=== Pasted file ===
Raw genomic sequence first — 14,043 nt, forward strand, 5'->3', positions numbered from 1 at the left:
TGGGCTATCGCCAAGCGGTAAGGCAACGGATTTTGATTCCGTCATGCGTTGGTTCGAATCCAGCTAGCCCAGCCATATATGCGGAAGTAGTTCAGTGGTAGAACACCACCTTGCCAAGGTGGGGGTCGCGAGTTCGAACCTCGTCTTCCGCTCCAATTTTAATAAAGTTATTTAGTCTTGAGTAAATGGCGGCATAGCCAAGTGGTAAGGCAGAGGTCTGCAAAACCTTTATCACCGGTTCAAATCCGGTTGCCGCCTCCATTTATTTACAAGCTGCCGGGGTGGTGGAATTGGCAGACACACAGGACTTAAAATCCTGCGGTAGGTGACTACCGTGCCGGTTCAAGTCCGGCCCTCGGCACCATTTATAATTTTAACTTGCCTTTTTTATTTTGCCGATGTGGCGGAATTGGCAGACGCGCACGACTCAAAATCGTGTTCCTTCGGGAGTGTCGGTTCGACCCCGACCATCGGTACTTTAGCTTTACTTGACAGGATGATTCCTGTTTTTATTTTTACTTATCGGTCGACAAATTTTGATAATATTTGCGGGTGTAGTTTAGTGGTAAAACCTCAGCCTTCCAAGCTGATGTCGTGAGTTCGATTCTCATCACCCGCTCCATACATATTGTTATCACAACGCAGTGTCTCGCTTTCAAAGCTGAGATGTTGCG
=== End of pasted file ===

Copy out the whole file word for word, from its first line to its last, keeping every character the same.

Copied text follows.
Raw genomic sequence first — 14,043 nt, forward strand, 5'->3', positions numbered from 1 at the left:
TGGGCTATCGCCAAGCGGTAAGGCAACGGATTTTGATTCCGTCATGCGTTGGTTCGAATCCAGCTAGCCCAGCCATATATGCGGAAGTAGTTCAGTGGTAGAACACCACCTTGCCAAGGTGGGGGTCGCGAGTTCGAACCTCGTCTTCCGCTCCAATTTTAATAAAGTTATTTAGTCTTGAGTAAATGGCGGCATAGCCAAGTGGTAAGGCAGAGGTCTGCAAAACCTTTATCACCGGTTCAAATCCGGTTGCCGCCTCCATTTATTTACAAGCTGCCGGGGTGGTGGAATTGGCAGACACACAGGACTTAAAATCCTGCGGTAGGTGACTACCGTGCCGGTTCAAGTCCGGCCCTCGGCACCATTTATAATTTTAACTTGCCTTTTTTATTTTGCCGATGTGGCGGAATTGGCAGACGCGCACGACTCAAAATCGTGTTCCTTCGGGAGTGTCGGTTCGACCCCGACCATCGGTACTTTAGCTTTACTTGACAGGATGATTCCTGTTTTTATTTTTACTTATCGGTCGACAAATTTTGATAATATTTGCGGGTGTAGTTTAGTGGTAAAACCTCAGCCTTCCAAGCTGATGTCGTGAGTTCGATTCTCATCACCCGCTCCATACATATTGTTATCACAACGCAGTGTCTCGCTTTCAAAGCTGAGATGTTGCG